Better Photos From An Angle!

Stockholm from above at a 45 degrees angleWe’ve been spoiled by nice photos from above from services like Google Maps, but here in Sweden that service never really even got close to match what and Eniro have offered. Google’s service is and always have been too US-centric for us Swedes.

I’ve considered Hitta to be the Swedish leader in this race, with their street level photos of buildings for addresses you search for etc, but now it seems Eniro has taken this one step further up the ladder as now they no longer only provide very detailed photos taken from above, they now also offer very cool photos taken from a 45 degrees angle!

Also, it seems the new “utsikt” photos (which translates to “view” in English) are taken closer to the ground as I can view my own house and neighborhood even closer using this service. The only downside with this service is that it is painfully slow. I can see that I get very slow transfers and my computer is idling so it can’t be much else than underpowered servers in their end!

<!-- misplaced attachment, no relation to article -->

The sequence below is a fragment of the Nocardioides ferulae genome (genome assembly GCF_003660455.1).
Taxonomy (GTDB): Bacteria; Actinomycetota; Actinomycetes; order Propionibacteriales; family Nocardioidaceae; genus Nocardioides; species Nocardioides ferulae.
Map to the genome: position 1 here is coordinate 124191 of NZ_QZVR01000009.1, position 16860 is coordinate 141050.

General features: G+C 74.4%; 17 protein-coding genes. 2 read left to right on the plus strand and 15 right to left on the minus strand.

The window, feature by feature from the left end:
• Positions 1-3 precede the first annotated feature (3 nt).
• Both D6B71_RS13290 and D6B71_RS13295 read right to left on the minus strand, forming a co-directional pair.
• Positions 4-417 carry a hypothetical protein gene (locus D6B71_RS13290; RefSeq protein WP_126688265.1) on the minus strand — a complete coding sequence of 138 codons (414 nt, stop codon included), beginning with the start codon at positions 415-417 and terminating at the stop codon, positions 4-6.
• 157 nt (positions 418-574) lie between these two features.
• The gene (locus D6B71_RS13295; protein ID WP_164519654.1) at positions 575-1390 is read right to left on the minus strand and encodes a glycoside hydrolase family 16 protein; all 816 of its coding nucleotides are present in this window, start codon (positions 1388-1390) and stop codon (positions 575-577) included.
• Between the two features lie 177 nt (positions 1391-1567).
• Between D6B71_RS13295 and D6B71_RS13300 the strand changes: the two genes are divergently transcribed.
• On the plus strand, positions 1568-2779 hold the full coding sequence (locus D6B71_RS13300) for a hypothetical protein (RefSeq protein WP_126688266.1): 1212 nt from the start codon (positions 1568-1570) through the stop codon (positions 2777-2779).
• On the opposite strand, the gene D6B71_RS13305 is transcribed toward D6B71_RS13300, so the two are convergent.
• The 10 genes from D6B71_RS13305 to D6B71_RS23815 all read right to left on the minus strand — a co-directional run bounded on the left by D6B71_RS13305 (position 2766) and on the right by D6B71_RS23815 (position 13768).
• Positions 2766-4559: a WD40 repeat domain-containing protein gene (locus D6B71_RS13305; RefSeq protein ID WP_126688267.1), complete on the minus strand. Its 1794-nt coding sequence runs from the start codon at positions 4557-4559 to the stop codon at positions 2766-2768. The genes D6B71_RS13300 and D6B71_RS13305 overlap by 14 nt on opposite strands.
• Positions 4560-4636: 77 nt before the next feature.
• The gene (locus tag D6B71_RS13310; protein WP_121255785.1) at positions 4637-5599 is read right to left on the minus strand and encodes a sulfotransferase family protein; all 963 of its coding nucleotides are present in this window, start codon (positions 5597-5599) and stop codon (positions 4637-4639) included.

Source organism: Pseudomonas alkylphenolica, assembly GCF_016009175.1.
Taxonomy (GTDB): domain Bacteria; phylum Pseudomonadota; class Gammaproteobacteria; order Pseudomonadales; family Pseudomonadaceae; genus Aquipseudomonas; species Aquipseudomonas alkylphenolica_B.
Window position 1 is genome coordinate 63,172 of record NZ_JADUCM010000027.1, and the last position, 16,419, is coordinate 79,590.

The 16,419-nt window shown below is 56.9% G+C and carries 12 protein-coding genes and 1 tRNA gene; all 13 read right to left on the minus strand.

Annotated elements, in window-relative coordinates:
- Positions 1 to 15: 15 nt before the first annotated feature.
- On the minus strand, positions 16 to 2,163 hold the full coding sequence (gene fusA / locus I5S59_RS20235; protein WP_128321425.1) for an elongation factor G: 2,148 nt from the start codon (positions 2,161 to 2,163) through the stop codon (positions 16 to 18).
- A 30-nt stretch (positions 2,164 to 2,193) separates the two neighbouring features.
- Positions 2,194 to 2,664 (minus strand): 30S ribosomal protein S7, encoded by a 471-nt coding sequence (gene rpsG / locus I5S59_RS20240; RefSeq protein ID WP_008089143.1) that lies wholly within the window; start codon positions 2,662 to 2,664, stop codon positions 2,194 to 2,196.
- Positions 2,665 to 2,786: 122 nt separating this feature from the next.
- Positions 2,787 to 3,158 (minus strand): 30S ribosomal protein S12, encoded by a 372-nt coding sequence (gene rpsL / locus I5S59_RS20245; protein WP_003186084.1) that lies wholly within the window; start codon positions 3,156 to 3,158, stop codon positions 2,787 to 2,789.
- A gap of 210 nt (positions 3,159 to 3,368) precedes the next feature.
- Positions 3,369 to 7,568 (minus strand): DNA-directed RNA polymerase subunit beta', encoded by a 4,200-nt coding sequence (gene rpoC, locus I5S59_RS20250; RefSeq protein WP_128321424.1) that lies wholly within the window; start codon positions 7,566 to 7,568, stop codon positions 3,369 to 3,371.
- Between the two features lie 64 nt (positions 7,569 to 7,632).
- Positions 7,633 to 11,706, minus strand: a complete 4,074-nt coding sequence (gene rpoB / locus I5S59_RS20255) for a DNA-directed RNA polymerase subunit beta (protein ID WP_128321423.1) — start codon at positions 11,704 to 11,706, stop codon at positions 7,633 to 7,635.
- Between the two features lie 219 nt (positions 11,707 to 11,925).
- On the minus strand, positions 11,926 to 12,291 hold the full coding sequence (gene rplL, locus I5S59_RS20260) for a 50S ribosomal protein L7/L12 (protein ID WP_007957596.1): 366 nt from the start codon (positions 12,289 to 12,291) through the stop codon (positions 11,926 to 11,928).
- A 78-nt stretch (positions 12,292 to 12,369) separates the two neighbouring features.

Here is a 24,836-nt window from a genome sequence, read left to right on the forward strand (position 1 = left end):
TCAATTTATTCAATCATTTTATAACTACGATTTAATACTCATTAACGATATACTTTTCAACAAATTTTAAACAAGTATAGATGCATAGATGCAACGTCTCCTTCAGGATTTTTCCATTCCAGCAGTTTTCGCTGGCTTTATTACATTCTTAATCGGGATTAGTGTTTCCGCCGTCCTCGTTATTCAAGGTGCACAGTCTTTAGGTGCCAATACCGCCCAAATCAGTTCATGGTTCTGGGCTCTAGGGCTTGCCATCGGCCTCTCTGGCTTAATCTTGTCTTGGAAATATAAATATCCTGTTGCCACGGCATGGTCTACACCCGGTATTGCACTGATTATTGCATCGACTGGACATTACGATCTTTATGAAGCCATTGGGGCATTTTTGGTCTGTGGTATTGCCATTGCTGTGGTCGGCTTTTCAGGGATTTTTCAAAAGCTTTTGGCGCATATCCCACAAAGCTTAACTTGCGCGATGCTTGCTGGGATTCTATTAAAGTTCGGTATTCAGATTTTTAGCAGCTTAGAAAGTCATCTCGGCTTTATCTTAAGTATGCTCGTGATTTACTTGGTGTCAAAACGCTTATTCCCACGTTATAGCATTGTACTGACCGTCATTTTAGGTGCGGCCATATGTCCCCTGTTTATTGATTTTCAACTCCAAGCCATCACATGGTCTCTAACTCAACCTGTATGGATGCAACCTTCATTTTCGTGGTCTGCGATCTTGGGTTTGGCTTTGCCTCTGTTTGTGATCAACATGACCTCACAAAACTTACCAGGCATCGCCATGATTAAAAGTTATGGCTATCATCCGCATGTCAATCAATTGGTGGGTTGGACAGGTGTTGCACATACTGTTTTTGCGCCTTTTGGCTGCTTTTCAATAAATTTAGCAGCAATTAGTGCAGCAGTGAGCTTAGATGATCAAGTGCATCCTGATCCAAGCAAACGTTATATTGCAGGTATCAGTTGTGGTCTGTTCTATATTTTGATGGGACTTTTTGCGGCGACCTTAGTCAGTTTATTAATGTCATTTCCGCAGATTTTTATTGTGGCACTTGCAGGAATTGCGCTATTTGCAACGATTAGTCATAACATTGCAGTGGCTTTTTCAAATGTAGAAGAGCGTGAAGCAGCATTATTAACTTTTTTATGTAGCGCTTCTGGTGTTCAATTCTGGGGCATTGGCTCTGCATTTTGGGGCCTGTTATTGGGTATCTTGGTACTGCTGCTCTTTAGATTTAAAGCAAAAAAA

Free-to-use compiler from TI

Texas InstrumentsTexas Instruments finally decided to release free-to-use versions for Linux of their C/C++ compiler for the c54x DSP series (for open source projects at least).

This DSP is found in TI’s TMS320 family (dreaded chips, known mostly in our communities for their total lack of public docs).

Rockbox tinyIn Rockbox terms, this exciting news opens up the possibility for easier coding for the targets that use the DM320 series, which currently is the Olympus M:Robe 500 but may include other players in the future.

For your convenience, here’s a link to the actual TI license and the 12MB tarball (hosted on my site). The tarball contains a binary that installs 86 files occupying 31MB.

The compiler and more details can be found in the Neuros blog.

Human Connections

LinkedIn logoFor fun, I created two “groups” on LinkedIn for two of the open source projects I’m perhaps the most active in. I’m not quite sure what benefit and good use we’ll get from them, but anyway they’re created and if you feel in any way related to Rockbox or curl, here are the links you can use to do a join request:

Rockbox tiny Rockbox:

curl tiny cURL:

And a link to my public LinkedIn profile

c-ares and me

I’ve said this a few times on the c-ares mailing list, but I guess that just doesn’t reach very many people outside the very closest “family” so I decided I’d mention a blurb here. (I don’t think this reaches very many people either, but quite possibly at least a few others…)